But should you apply for student loan forgiveness anyway? Here’s my advice: If you’ve already put in the hours at an approved job and made the required payments, and you think applying for forgiveness will help you come out ahead—I say apply. But again, just because you meet all the requirements doesn’t mean you’re guaranteed to have your loans forgiven (in fact, the majority don’t).

And if you qualify to have your loans forgiven under Biden’s new plan, go ahead and apply once those applications are available. But remember: Nothing’s for sure until you see your student loan balance go down.

Otherwise, if you’re thinking about starting down the forgiveness path, hoping you can apply years from now, don’t. A lot can happen between now and then (both with policy changes and your own situation). And you’re better off making your own plan—one that won’t have you waiting on the White House.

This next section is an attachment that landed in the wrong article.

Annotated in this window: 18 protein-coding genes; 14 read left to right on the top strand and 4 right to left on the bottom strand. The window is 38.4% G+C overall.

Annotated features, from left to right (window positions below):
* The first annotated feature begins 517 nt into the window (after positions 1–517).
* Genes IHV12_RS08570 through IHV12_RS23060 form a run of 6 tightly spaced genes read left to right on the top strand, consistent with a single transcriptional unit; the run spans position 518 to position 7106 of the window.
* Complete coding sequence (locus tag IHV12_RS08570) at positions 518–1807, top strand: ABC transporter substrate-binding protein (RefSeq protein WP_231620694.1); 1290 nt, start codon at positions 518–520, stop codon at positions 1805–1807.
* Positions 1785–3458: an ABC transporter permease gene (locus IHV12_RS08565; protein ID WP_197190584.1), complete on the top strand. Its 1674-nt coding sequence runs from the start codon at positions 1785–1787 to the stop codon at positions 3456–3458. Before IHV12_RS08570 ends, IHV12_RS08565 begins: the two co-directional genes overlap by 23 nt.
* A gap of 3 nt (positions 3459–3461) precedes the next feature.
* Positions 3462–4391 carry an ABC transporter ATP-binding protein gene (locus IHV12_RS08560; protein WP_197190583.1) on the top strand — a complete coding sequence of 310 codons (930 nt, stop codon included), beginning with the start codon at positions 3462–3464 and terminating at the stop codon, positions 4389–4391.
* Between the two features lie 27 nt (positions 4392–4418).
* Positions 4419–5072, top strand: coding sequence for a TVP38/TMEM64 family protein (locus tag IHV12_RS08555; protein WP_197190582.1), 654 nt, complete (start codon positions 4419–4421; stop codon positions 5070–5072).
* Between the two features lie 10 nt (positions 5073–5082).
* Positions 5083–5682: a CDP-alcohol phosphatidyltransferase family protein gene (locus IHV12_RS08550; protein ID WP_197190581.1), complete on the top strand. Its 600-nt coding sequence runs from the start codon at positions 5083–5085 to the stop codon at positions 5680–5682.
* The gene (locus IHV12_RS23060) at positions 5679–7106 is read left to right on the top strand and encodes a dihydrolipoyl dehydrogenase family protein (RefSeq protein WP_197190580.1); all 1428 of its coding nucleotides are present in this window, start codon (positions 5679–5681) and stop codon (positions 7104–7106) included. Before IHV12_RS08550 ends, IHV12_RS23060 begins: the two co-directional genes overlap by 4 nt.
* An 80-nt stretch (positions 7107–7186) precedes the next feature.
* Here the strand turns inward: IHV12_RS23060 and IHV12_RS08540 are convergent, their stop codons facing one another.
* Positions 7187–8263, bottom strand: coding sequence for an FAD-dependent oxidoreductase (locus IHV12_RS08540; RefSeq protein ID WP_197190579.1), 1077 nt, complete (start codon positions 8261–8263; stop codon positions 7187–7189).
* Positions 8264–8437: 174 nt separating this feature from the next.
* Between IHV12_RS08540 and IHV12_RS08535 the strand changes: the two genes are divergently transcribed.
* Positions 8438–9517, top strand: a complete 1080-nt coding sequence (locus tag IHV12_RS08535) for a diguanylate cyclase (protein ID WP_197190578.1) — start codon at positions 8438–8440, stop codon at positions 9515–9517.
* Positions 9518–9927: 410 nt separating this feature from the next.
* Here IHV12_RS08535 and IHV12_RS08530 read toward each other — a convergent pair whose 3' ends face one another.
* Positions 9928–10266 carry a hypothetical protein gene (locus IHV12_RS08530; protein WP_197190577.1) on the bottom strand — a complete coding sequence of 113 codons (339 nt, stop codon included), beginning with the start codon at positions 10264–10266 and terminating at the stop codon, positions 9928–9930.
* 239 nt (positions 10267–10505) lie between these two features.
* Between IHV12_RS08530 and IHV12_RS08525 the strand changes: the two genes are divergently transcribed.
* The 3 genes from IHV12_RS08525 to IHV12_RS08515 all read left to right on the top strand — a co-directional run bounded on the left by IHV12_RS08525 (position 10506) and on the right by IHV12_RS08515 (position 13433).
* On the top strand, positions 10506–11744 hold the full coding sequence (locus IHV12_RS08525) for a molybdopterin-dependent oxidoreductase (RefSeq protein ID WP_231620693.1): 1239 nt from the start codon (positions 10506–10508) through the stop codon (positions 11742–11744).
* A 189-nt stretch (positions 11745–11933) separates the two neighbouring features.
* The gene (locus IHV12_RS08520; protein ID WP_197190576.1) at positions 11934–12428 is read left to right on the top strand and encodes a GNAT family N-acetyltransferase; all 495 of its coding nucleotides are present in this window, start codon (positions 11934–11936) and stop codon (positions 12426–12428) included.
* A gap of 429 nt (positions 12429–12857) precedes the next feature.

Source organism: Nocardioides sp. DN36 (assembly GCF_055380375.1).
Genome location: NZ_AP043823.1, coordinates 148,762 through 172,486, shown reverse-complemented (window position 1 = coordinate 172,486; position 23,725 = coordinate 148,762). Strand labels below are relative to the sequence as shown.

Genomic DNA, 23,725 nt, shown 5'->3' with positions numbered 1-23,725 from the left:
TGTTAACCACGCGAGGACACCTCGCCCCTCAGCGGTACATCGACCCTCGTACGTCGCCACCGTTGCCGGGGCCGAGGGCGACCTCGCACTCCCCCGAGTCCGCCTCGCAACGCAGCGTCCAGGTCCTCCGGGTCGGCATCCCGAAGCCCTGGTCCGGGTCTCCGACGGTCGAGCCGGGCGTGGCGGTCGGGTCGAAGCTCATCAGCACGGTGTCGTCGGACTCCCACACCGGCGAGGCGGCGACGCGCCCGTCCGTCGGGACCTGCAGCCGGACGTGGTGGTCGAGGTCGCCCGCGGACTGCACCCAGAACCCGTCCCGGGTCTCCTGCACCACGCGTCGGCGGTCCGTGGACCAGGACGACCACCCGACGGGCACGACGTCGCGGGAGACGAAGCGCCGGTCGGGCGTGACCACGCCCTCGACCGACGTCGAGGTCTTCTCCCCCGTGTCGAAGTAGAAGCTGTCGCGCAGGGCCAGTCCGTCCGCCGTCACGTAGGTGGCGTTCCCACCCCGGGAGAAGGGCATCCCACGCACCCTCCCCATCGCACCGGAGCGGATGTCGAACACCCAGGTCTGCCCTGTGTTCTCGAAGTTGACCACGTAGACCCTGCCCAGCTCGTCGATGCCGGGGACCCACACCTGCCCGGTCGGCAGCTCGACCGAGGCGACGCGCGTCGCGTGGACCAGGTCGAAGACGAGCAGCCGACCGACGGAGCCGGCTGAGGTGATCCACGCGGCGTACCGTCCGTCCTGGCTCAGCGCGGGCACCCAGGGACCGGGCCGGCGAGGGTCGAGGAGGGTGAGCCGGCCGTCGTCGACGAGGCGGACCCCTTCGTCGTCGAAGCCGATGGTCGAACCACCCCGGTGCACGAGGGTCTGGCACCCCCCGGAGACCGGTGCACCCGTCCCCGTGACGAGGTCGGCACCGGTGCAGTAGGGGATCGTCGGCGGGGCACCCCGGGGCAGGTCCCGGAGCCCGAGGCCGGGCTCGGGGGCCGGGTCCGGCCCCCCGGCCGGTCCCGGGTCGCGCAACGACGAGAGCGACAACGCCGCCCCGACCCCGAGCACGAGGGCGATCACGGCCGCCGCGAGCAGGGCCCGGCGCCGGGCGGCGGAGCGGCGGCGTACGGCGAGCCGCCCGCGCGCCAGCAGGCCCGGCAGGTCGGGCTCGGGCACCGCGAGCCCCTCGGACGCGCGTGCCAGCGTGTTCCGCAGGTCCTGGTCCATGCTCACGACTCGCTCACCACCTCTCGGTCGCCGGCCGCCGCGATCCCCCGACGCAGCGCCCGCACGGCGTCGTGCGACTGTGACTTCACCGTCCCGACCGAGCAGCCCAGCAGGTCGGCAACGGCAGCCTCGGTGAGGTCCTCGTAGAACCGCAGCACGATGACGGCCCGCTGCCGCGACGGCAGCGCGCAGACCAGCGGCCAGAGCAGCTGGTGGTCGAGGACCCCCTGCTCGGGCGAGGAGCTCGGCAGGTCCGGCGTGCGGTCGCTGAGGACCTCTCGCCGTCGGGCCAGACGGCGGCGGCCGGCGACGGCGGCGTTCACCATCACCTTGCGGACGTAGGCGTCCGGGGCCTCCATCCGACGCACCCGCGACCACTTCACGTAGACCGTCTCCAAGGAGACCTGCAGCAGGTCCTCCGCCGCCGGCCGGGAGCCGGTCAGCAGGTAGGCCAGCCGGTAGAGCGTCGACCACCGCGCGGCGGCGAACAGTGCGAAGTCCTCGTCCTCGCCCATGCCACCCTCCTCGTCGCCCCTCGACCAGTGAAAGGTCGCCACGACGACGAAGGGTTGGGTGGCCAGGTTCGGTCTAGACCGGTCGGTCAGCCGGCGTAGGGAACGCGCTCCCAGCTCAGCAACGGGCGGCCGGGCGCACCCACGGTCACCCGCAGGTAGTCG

Now that we’ve cleared that up, let me tell you about a faster (and 100% more reliable) way to get rid of your student loans.

The Alternative to Student Loan Forgiveness

Instead of counting on the government to take care of things, it’s time to take control of your student loans yourself. Sound a little intimidating? Don’t worry, I’m going to show you the best way to pay off your student loan debt fast!

1. Change your mindset.

Here’s the deal: You can’t just stick to the standard loan repayment plan and expect to ever get ahead of your student loans. It’s a system designed to keep you in debt longer and paying way more in interest. And you’ve got to get angry about that!

If you really want your student loans gone—as in, no more payments robbing your bank account and your sanity every month—it’s time to get serious about paying them off. When you decide that you’re sick and tired of student loan debt weighing you down, you’re more likely to take matters into your own hands and get it out of your life for good!

2. Get on a budget.